Within some of these familiar adages, and other sayings like them, there are kernels of truth. However, to get down to that truth takes a bit more digging than most people have the patience for. I mean, didn’t Freud say something to the effect that the devil is only a product of the psychic activity of man. Unless you’re really into literal interpretation of the Bible (and, to a lesser extent, the Koran and various Buddhist writings), it seems much more logical to understand the Devil as simply a personification of the evil that humans do. Then again, one of Dostoevsky’s characters remarked, “I think if the devil doesn’t exist, then man has created him. He has created him in his own image and likeness.” If there is no actual Devil, we have only ourselves to blame when it comes to the evil that humans do. That’s not the most encouraging of thoughts.

"Seriously, Dad! The guy was carrying a pitchfork. He may have been a farmer."

Near the end of my story, Ben, the main character and narrator, states, “It’s been said that the greatest trick the devil ever played is convincing the world he didn’t exist. I don’t think that’s true. We convinced ourselves. The devil had nothing to do with it.” Ben says this not because he’s lost faith in humanity, but because he’s terrified humanity has gotten the whole Devil question wrong for centuries.

Is Ben right? Have we? Has our understanding of the Devil – whether as an actual entity or simply a metaphor for human vice – been warped by years and years and years of misinterpretation and mythic fabrication?

I recently read a short story by Stephen King called “Fair Extension,” about a man with cancer who propitiously encounters a business man, going by the name of George Elvid (hello!) who is willing to offer a deal: he’ll take away the man’s cancer and guarantee good luck in the future, but in fairness he must transfer the disease and bad luck to someone else. When I taught American literature, I assigned Nathaniel Hawthorne’s “Young Goodman Brown,” a tale of the devil corrupting a Puritan village and inciting worship, or at least tricking the main character into thinking he was doing that. I would also teach Washington Irving’s “The Devil and Tom Walker,” an Americanized folk tale version of the popular Faustian legend. Having already lectured on literary archetypes – including the “devil figure” – we would then discuss exactly who the Devil is, and what powers he actually possesses.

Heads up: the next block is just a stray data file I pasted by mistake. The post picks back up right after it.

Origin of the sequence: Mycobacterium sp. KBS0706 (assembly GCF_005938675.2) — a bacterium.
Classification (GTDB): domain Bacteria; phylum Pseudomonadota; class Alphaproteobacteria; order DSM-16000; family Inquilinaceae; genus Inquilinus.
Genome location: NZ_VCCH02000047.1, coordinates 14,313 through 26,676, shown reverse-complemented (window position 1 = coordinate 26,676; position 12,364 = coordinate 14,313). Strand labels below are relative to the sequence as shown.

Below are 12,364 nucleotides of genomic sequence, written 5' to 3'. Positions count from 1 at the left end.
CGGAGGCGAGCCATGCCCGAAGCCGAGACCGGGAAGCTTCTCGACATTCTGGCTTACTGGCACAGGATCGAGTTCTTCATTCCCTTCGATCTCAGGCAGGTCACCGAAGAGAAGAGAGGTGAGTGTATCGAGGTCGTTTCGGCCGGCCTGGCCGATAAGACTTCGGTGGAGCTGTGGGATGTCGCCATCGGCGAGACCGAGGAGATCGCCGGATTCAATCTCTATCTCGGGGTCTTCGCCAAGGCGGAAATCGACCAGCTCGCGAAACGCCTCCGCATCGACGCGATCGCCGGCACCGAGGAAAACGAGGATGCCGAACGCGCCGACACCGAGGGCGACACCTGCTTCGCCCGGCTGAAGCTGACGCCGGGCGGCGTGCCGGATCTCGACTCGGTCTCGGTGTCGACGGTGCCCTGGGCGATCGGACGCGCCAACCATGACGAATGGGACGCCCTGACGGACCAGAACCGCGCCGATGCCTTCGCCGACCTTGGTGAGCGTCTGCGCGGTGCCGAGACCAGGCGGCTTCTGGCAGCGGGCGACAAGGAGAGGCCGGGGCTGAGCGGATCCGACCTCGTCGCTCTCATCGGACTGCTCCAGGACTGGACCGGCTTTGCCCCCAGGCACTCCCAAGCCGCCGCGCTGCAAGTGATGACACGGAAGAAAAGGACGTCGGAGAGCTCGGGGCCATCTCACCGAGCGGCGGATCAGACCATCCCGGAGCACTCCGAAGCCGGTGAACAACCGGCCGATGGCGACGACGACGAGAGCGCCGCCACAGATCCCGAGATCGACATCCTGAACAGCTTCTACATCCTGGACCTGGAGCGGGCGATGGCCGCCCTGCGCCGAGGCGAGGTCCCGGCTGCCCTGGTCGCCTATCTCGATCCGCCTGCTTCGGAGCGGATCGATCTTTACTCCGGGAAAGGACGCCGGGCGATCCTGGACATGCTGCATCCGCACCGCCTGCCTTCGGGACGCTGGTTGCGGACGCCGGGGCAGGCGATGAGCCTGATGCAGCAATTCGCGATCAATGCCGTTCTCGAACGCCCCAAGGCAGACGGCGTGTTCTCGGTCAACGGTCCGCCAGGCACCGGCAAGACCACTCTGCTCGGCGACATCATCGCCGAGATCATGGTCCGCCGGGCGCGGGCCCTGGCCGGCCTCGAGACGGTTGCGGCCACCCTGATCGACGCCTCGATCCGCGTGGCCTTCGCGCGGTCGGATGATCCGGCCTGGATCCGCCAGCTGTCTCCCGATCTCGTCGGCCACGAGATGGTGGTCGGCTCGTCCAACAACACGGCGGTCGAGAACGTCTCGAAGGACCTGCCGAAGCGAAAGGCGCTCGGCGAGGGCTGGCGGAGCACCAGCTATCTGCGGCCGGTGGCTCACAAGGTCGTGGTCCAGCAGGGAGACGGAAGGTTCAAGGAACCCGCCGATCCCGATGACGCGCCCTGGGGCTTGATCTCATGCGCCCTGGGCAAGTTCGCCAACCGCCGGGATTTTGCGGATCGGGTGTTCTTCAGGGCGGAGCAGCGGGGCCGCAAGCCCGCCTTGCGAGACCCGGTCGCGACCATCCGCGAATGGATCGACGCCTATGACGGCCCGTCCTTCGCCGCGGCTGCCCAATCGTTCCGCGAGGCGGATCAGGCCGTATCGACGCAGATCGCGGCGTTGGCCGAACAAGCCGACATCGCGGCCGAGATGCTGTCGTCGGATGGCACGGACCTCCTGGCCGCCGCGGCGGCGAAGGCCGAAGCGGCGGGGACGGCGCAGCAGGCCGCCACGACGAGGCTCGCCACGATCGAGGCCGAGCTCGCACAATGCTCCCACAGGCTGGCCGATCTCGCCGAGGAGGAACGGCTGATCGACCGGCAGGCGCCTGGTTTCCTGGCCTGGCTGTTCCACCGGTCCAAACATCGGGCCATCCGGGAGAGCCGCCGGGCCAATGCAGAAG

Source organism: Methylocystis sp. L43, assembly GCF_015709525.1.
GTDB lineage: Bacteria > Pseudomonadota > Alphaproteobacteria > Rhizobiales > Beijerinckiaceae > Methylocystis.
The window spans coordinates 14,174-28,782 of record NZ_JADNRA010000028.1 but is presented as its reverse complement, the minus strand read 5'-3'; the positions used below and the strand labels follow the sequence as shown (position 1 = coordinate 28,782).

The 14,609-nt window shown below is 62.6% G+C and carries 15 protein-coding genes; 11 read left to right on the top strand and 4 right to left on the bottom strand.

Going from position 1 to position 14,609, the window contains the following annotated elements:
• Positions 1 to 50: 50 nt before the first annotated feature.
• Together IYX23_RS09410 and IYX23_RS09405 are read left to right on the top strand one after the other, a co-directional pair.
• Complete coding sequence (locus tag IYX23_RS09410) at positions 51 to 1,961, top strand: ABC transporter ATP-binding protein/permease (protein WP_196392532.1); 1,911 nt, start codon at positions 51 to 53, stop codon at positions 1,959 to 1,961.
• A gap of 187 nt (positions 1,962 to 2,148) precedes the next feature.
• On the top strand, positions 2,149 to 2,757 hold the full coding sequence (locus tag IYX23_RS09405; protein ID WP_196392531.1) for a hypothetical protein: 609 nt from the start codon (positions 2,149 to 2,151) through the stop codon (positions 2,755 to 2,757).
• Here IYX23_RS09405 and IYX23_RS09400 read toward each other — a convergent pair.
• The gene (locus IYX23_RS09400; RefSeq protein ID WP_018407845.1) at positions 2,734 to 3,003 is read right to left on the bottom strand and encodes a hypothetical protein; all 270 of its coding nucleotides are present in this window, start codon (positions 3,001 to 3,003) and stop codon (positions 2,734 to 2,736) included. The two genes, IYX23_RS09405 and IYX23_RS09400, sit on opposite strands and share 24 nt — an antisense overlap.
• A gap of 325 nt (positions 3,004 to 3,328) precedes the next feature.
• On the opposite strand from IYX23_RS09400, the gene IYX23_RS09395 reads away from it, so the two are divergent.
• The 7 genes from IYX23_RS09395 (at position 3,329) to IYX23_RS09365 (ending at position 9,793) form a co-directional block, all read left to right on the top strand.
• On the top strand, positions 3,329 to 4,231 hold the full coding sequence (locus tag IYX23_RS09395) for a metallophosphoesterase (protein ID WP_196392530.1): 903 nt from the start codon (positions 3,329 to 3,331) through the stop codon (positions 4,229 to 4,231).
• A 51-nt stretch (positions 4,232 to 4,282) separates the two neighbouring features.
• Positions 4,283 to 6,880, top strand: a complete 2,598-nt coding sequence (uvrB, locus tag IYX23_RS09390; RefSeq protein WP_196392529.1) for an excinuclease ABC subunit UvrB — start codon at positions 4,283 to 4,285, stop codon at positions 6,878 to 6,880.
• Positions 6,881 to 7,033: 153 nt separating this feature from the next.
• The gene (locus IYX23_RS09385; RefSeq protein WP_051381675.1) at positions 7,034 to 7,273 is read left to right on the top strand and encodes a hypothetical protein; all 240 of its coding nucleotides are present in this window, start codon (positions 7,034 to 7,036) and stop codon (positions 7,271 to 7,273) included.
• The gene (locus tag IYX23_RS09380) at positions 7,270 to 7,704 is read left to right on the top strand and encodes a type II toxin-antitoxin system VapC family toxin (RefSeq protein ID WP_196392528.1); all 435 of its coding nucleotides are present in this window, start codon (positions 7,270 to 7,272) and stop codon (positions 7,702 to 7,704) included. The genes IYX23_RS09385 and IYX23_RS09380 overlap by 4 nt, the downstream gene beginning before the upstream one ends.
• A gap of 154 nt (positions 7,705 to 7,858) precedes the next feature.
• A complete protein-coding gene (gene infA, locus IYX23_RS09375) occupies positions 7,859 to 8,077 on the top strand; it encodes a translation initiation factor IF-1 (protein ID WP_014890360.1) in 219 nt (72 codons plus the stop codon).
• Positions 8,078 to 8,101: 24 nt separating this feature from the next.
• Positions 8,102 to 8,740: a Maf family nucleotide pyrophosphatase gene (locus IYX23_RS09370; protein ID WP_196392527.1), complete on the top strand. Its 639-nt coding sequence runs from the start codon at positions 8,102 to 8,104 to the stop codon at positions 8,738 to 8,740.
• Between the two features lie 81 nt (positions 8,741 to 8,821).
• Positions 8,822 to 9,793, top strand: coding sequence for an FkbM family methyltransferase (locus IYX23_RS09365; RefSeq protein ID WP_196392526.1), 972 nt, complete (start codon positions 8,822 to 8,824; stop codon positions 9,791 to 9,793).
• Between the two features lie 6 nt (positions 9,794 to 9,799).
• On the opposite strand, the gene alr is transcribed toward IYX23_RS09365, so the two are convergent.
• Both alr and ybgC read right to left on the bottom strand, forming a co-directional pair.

Apparently, in the Marvel universe, he can teleport and pilot a submarine.

The first appearance of an actual devil figure – rather than a mere manifestation of human naughtiness – is found in the Old Testament of the Bible. When pointed in that direction, most people will immediately conjure the image of a talking snake, because everyone knows the serpent in the Garden of Eden was Satan; the talking-snake-is-the-devil thing also jives with the Devil as a liar and eternal enemy of God, a sly creature hell-bent on corrupting mankind and spawning villainy and immorality. Be that as it may, the first appearance in the scriptures of the actual character, the Satan or Ha-Satan in Hebrew, is in the Book of Job. Many people will remember this story as the famous wager between God and the Devil, though I always found it strange that Satan could just walk into heaven as if to attend a business meeting. What angelic bouncer wasn’t minding the gates that day? That’s cause for a reprimand, and grounds for termination when it happens again in the very next chapter.

Coming soon to a heavenly kingdom near you!

Unless Satan – or, literally, the Satan – had every right to be there. God certainly isn’t surprised to see him, or even bothered by his presence. If anything, he seems to address the Satan as if a report is due. It’s almost as if – All Aboard! Next stop: Heresy – Satan is simply doing his job (no pun intended). He doesn’t seem to be the archenemy of God – the Lex Luthor to Jesus’ Superman. He seems more like Heaven’s district attorney. Now, without the “Ha” article, “satan” shows up ten times in the Old Testament and is usually interpreted as “adversary” or “accuser.” In the Book of Job, however, the Satan is used (as well as in the third chapter of Zechariah). This is not merely a name, just like Jesus’s mailbox doesn’t read “Mr. Christ.” Rather, “Satan” is a title, a role. It’s the Devil’s job to act as the adversary, or the accuser, of human beings. And that’s just what he does in Job. Sure, he plays the part of the bad cop, but remove all the preconceived ideas about the Devil and what you have is an angelic being doing the very job he’s called upon to do.